Without ever opening one of the many thick, black books in his reference library, Kevin Leach can tell you that NFPA13 is the standard on sprinkler systems. He knows that NFPA72 explains how to put in a fire alarm system. As University of Oklahoma fire marshal, such knowledge is his job.
A Fort Worth, Texas native, Leach has been a Norman resident for 30 years. He wasn’t “one of those kids who always wanted to be a firefighter,” but when he heard that the City of Norman Fire Department was hiring, at age 19 he drove north to begin his career in fire safety. After working his way through several promotional exams, he became a fire inspector and investigator focusing on code enforcement, public education and fire investigation. After nearly 18 years in the position, he retired in September 2005.
As planned retirement approached, Leach decided to return to school to finish a bachelor’s degree and discovered that the OU College of Liberal Studies (CLS) was the best fit for him. “You’re working with people, working with multiple cultures, working with natural sciences, and trying to understand how people perceive things based on their culture,” he said of the Bachelor of Liberal Studies degree. “What other degree program would be better suited for all of those areas? I don’t think there’s another degree that would have better prepared me.”
Leach attributes his CLS degree with broadening his perspective on working with people who have different views. “Learning to work with different groups of people, cultures, that’s something I have to do at this job,” he said. “The program changed my view to where I could see things from a different perspective and understand why other people viewed things differently, based on their culture and their environment.”
“You’re working with people, working with multiple cultures, working with natural sciences, and trying to understand how people perceive things based on their culture,” he said of the Bachelor of Liberal Studies degree. “What other degree program would be better suited for all of those areas? I don’t think there’s another degree that would have better prepared me.”
A husband and a father of three, Leach said one of the hardest things about the program was balancing school with work and family. “One surprise, when I look back now, was that I finished it, that I was able to do it — work a full-time job, raise a family, and find time to do the work, and do it on time,” he said. “Probably the hardest thing about an independent study program, if you have a family, is saying, ‘I have to have this time and can’t be disrupted.’ Part of the selling point for me wanting to do a degree here was being able to fit school in with work and family, and that’s why that program worked really well.”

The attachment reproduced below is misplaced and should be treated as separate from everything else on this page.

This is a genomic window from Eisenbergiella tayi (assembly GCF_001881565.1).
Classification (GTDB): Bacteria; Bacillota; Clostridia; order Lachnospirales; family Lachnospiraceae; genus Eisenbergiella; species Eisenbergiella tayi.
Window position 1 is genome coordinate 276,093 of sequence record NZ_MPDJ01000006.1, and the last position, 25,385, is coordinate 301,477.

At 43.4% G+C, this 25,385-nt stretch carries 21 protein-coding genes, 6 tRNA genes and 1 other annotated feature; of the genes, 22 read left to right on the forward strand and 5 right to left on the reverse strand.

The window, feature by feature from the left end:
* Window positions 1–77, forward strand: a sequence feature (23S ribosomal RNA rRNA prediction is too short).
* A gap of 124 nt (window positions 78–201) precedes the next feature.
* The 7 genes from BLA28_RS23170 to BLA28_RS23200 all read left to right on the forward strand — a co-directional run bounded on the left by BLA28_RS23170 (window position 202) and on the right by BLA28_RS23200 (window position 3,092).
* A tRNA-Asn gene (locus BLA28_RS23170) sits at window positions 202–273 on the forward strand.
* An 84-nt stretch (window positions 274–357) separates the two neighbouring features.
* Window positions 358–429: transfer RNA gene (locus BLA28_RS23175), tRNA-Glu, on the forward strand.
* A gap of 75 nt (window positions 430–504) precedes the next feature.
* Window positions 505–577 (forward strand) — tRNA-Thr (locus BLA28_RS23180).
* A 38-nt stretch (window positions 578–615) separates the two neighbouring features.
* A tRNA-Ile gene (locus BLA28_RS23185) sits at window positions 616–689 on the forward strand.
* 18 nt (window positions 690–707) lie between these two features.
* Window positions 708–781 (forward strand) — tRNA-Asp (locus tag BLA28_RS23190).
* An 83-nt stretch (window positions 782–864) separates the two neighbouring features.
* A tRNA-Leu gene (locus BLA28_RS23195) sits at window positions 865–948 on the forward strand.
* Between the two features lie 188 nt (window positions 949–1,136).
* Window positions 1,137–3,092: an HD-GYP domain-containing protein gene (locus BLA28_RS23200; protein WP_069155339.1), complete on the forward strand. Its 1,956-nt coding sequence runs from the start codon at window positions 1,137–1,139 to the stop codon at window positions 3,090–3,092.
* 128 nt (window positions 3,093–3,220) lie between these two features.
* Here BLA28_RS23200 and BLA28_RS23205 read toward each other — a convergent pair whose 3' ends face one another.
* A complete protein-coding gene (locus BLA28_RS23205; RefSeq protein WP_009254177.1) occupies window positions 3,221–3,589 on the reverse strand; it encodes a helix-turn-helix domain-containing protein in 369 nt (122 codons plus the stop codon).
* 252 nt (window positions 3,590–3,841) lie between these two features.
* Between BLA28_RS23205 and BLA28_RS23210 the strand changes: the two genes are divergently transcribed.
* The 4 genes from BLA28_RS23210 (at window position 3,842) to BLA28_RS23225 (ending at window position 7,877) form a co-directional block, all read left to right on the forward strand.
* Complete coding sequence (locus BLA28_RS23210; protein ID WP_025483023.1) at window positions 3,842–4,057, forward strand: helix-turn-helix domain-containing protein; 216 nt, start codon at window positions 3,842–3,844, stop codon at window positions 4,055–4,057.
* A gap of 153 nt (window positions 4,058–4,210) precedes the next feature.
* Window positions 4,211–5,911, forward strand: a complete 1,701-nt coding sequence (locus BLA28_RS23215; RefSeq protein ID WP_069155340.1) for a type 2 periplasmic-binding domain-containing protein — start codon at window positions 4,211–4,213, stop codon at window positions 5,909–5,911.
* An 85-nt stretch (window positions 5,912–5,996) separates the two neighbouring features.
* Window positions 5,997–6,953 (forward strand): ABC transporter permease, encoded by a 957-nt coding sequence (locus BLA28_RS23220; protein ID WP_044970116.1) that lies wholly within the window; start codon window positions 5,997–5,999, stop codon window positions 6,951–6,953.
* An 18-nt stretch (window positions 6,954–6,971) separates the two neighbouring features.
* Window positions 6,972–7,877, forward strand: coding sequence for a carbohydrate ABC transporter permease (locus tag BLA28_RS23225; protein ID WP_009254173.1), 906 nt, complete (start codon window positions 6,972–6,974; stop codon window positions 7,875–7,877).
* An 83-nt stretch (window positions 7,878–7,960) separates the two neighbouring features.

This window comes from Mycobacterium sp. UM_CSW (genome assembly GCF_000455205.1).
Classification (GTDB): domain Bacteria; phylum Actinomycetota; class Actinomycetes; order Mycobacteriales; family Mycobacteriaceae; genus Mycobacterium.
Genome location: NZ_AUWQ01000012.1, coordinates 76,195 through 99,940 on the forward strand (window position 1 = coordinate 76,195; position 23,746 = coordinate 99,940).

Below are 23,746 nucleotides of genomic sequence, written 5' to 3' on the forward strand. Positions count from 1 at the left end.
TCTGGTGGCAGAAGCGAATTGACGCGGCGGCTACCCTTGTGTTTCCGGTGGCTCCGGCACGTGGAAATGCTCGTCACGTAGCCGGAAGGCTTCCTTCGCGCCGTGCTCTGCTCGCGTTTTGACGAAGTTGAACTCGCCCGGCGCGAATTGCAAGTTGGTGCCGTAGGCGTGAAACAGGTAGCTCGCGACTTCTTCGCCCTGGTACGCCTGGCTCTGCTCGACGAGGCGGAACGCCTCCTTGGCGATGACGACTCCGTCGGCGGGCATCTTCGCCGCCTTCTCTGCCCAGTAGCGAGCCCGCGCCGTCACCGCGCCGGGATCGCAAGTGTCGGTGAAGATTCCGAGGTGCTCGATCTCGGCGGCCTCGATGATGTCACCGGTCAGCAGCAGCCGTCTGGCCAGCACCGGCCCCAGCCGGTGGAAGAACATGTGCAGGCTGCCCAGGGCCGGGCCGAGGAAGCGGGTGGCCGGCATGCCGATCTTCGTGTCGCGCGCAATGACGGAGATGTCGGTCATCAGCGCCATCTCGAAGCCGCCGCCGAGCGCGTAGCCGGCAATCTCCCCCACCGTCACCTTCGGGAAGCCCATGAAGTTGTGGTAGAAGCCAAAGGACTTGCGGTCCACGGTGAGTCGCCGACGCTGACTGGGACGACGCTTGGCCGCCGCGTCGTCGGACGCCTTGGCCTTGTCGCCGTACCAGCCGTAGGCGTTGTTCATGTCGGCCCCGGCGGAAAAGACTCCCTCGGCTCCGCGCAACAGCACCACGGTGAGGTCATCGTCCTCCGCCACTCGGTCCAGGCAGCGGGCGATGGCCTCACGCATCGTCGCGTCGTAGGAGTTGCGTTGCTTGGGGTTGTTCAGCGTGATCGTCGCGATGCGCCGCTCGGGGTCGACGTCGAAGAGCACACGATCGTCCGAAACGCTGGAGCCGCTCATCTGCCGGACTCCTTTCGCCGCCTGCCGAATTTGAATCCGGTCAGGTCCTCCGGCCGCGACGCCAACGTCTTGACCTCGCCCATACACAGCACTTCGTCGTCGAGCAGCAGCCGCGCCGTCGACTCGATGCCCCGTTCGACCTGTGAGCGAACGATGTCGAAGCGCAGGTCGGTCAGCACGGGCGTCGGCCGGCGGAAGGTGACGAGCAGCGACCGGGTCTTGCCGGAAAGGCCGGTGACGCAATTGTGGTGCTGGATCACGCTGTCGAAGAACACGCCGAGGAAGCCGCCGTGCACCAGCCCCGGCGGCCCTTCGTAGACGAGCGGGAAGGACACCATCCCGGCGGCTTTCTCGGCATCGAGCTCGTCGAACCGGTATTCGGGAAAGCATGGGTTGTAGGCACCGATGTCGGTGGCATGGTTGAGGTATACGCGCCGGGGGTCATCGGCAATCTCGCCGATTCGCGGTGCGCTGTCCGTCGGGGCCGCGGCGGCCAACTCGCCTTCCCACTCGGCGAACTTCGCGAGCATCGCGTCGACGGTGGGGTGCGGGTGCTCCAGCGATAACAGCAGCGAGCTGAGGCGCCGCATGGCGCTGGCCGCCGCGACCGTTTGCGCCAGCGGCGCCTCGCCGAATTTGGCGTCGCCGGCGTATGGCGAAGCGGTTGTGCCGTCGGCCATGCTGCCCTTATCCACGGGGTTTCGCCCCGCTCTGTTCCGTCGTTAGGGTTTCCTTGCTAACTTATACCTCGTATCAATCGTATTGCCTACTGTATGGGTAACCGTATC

A May 2005 graduate, Leach not only graduated with distinction, but also served as the CLS banner carrier during graduation ceremonies. “That was quite an honor,” he said.
On Oct. 3, Leach became the university’s fire marshal, and so far, he loves the job. “I never do the same thing every day,” he said. “It is diversified, and I like it because I never get bored. There’s always a challenge.”
Some of Leach’s duties include planning and reviewing for new construction and remodeled buildings, code enforcement, education and investigation.
Although he describes his job as multifaceted, “It all comes down to fire and life safety,” he said.
“We’re going to have fires here on campus, that’s inevitable,” he continued. “With any city, any organization’s going to have them. In the wrong situation, putting the right two things together can start a fire.
“Sometimes people have all the information and they choose to ignore it. But regardless of that, we are going to keep preaching the same message and keep doing the same thing over and over because that’s what we do.”
In the spirit of lifelong learning, Leach said he will continue to attend training sessions for the rest of his career. “There is a lot to read and stay up on,” he said. “As far as training goes, you are never at a point where you can say, ‘Oh, I know it all.’ You constantly have to learn and stay on top of things, and you need to refresh every once in a while.”
Meanwhile, those thick, black books filled with safety standards will continue to multiply on his shelves, providing him with plenty of learning material. “I plan on being here for a long time,” he said. “I’ll be here until they run me out.”